The Bad Seed
By Maxwell Anderson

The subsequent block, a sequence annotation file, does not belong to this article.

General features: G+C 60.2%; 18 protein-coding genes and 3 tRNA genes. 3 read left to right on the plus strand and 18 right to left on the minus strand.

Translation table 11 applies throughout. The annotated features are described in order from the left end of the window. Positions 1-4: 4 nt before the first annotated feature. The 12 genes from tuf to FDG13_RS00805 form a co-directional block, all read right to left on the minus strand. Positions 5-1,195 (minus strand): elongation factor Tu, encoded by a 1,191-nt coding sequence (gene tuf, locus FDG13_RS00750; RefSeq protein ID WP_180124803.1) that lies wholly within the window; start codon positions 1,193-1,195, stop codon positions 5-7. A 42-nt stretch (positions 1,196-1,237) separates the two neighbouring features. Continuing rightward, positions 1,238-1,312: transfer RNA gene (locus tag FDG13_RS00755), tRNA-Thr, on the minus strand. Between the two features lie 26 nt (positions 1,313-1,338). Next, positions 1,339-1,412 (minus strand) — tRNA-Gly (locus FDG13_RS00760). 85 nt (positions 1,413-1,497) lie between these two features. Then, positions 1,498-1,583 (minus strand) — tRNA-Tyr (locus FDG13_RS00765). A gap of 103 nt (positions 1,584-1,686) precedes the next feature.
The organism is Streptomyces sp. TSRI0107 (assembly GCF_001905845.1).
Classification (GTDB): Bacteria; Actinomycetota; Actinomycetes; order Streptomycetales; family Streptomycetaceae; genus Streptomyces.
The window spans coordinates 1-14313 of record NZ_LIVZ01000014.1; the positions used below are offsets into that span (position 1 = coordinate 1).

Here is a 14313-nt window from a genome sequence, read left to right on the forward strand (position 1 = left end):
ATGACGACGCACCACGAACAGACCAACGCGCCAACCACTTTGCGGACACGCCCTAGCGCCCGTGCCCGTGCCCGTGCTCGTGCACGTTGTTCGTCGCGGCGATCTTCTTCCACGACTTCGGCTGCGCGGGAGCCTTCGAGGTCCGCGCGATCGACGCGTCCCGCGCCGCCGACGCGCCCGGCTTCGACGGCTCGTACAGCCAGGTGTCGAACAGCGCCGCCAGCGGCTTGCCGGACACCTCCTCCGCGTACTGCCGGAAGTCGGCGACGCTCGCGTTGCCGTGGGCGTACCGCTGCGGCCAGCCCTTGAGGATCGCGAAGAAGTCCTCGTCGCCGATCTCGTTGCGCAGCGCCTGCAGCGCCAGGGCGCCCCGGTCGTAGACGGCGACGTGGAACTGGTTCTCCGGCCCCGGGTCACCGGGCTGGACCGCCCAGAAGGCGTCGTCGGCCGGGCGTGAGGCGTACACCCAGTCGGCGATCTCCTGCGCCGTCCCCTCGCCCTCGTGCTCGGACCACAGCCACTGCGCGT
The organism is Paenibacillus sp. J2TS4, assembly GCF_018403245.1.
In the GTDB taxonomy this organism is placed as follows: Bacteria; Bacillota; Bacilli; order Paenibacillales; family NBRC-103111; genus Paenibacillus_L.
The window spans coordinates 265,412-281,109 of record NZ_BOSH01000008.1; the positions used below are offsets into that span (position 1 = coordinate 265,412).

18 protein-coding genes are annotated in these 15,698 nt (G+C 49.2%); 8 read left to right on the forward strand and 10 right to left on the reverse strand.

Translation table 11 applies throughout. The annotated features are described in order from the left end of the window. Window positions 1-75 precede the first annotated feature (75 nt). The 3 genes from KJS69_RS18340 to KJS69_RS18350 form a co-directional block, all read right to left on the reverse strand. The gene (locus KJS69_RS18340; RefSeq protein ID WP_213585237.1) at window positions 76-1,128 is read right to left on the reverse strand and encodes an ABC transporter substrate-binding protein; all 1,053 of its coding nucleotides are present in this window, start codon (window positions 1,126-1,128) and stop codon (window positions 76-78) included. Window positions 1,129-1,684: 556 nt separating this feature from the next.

Lovely, well-to-do Christine Bravo Penmark has everything: a loving, well-paid husband with a respectable career (as an Air Force colonel, no less), a swank apartment in a respectable part of town, and an adorable, cherubic eight-year-old daughter. But as Col. Kenneth Penmark leaves for an assignment in Washington, DC, the strains that have lurked beneath the surface of the Penmark household now begin to manifest. For example, her daughter Rhoda gives every indication of being a grasping, greedy child, whom their landlady, Monica Breedlove, indulges with extravagant presents that Rhoda gives some indication of not being satisfied with. For another, Rhoda protests loudly and resentfully when reminded that she had lost a penmanship competition, saying that she ought to have won first place, and the medal that goes with that honor. The apartment-house handyman, Leroy, presents another complication. Though an adult, he seems to have an eight-year-old mind himself. He is also mean and spiteful, and regularly spars with Rhoda. Rhoda leaves for a school picnic, wearing two shoes that have been modified with iron plates to make them sound like tap shoes. As she leaves, Leroy sprays her shoes with the garden hose, earning a stern reprimand from Monica. Leroy nurses resentment of Mrs. Breedlove, a lustful attitude toward Christine, and a clear enmity toward Rhoda. At the picnic, Christine tries to sound out Claudia Fern, the headmistress of Rhoda's school, about how Rhoda is fitting in and getting along. Miss Fern at first is effusive in her praise of Rhoda but then becomes evasive and abruptly excuses herself. Christine confesses at this point that Rhoda seems overly mature for her age, in a "disturbing" manner. That afternoon, Christine entertains her "psychiatry club," at which Monica fairly boasts of having been under analysis by some of the most droppable names in the profession of psychiatry. (That she could actually have been a patient of Sigmund Freud, as she boasts, is a stretch, and her fellow clubbers seem to know it.) Then, as the club starts to discuss a case of a recently convicted serial murderess, Christine finds the conversation disturbing, prompting Monica to tease her about it. The conversation then continues onto the case of one Bessie Denker, a name that Christine recognizes but won't elaborate on. In the middle of this conversation, someone turns on the radio, and the announcer gives a shocking report: that Claude Daigle, a fellow student of Rhoda's, has drowned on an old, rickety pier that the students had been forbidden to play on or near. As expected, the school bus brings Rhoda home early--and Rhoda, far from being in any to-be-expected state of shock, seems to care nothing about the death of her classmate, and casually asks for a peanut-butter sandwich and a glass of milk, and then goes out roller-skating. The one adult who takes the most notice of Rhoda's casual attitude is the handyman, Leroy. He says flat-out that she's not even sorry that he died, and Rhoda half-innocently, half-sardonically asks why she should feel sorry. As she skates away, Leroy forms a resolve to find something to scare her with, thinking only as an eight-year-old thinks, to "take her down a peg. A few days later, Claudia Fern comes to visit Christine, and to reveal some startling information: that Rhoda was the last student to see Claude Daigle alive, and that Claude's penmanship medal, which he had worn to the picnic, was now missing. Miss Fern also reveals that Rhoda had been pestering Claude all morning, trying to snatch his medal from him. Furthermore, Miss Fern reveals that a lifeguard had shouted a warning to a girl answering to Rhoda's description, as she was coming off the wharf Christine now remembers that Claudia Fern and her sisters never asked Christine to pay for a share of the flowers for Claude Daigle's funeral, and Miss Fern states that she thought that Christine would prefer to...
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